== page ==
Smart Cups, which makes an energy drink in a bioplastic container, was the first company to sign Smith, who released a video for the brand on July 9. Five days later, Smith struck a deal with Berry to represent him.

Berry, who turns 29 this month, had taken advantage of the pandemic to earn a master’s degree in sports marketing and media and was in the process of earning his contract counsel certification from the NFL Players Association. A native of the Richmond area, he had originally approached Smith about potentially guiding him to the NFL or the CFL one day as a players’ agent, but when the NIL shockwave hit collegiate sports, he figured he might sooner to be of service as the.

Berry has helped Smith refine his pitch to marketers and make more lucrative deals, earning cash as opposed to the free products Smith worked for in the early days, and has signed several big brands, including Arby’s , Boost Mobile and Eastbay Apparel and Pedialyte. He’s also tried to avoid one-off promotions in favor of longer contracts – three- or six-month deals, as well as two-year partnerships with Get Laced shoelaces and VKTRY insoles.

But Smith, who now has nearly 99,000 followers on TikTok and nearly 19,000 on Instagram, remains heavily involved. He still reaches out to companies himself because he enjoys it, although he’s been getting messages from brands interested in working with him for about a week now. He looks for local cameramen on Instagram who want to advertise with his commercials. He speaks to marketers over Zoom to discuss the terms of the deal and get approval for the videos he creates for them from his own concepts.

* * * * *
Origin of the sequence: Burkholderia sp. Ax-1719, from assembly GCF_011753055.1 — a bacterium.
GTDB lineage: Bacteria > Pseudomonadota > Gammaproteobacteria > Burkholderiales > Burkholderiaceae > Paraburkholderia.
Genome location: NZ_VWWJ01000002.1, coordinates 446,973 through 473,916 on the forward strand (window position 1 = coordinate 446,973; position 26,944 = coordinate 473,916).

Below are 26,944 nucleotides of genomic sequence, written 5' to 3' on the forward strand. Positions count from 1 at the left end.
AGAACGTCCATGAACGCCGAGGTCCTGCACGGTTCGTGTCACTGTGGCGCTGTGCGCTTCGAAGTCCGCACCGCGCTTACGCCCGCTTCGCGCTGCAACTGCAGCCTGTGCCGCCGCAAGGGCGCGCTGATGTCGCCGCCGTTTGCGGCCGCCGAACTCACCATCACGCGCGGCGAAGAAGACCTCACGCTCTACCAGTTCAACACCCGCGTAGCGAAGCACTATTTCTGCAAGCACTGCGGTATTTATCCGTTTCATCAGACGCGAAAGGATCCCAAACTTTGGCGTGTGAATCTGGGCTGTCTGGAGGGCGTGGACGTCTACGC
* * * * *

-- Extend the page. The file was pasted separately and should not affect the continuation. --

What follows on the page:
“I do it the way I want to do it,” says Smith. “That’s my moneymaker, being myself.”

He also refuses to be bound by contractual limits. When Bodyarmor turned down Smith’s offer to work with him, he bought a bottle of the sports drink and shot a video anyway. That changed the company’s mind, and Smith received a gift bag for his trouble. He also continues to promote his partners after their deals close, posting photos of himself wearing their products online and tagging them on social media, sometimes resulting in the free stuff continuing to come in.

“I haven’t paid for clothes in a while,” says Smith, who also gives his five brothers shirts and sweatshirts and uses the extra income to help his mother, a gym teacher and track and field coach in Richmond, with the bills. (His father died when Smith was 12.)

Smith says his number one goal remains to play in the NFL, and he plans to transfer to a bigger football program as a graduate student after recovering from foot surgery in the coming year and competing as a decathlete with the Norfolk State track and field team. But his NIL success – which earned him the Hustle Award at last week’s NIL Summit – has also shown Smith he has other options. For starters, he starts a channel on Peakz, an athlete streaming site where he shares NIL tips with his subscribers.

“I always feel like I’m more than just an athlete; I don’t want nobody to think I play football and that’s all,” says Smith, who switched to mass communications and broadcasting as a major last year. “I’m an entrepreneur, I’m a businessman, I’m a soccer player – and I’m just me.”